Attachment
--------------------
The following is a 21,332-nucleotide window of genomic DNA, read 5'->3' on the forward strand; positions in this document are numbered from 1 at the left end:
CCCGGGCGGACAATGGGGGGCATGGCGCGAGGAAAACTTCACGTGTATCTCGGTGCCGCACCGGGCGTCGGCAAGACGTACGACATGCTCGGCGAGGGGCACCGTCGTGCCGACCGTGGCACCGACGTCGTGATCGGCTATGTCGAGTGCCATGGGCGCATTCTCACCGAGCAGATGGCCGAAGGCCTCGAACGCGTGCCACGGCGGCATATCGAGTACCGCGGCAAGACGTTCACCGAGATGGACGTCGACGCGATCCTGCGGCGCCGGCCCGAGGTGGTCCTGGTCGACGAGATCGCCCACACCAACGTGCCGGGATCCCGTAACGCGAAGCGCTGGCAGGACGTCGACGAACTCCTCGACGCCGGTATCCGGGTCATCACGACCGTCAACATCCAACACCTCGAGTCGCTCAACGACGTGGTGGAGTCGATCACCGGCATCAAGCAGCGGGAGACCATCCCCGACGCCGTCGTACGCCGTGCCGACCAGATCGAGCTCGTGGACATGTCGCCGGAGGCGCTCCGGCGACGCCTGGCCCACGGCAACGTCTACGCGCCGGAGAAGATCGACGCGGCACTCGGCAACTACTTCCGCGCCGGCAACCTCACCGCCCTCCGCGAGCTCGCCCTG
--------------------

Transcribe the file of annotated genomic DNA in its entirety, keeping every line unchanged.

The following is a 21,332-nucleotide window of genomic DNA, read 5'->3' on the forward strand; positions in this document are numbered from 1 at the left end:
CCCGGGCGGACAATGGGGGGCATGGCGCGAGGAAAACTTCACGTGTATCTCGGTGCCGCACCGGGCGTCGGCAAGACGTACGACATGCTCGGCGAGGGGCACCGTCGTGCCGACCGTGGCACCGACGTCGTGATCGGCTATGTCGAGTGCCATGGGCGCATTCTCACCGAGCAGATGGCCGAAGGCCTCGAACGCGTGCCACGGCGGCATATCGAGTACCGCGGCAAGACGTTCACCGAGATGGACGTCGACGCGATCCTGCGGCGCCGGCCCGAGGTGGTCCTGGTCGACGAGATCGCCCACACCAACGTGCCGGGATCCCGTAACGCGAAGCGCTGGCAGGACGTCGACGAACTCCTCGACGCCGGTATCCGGGTCATCACGACCGTCAACATCCAACACCTCGAGTCGCTCAACGACGTGGTGGAGTCGATCACCGGCATCAAGCAGCGGGAGACCATCCCCGACGCCGTCGTACGCCGTGCCGACCAGATCGAGCTCGTGGACATGTCGCCGGAGGCGCTCCGGCGACGCCTGGCCCACGGCAACGTCTACGCGCCGGAGAAGATCGACGCGGCACTCGGCAACTACTTCCGCGCCGGCAACCTCACCGCCCTCCGCGAGCTCGCCCTG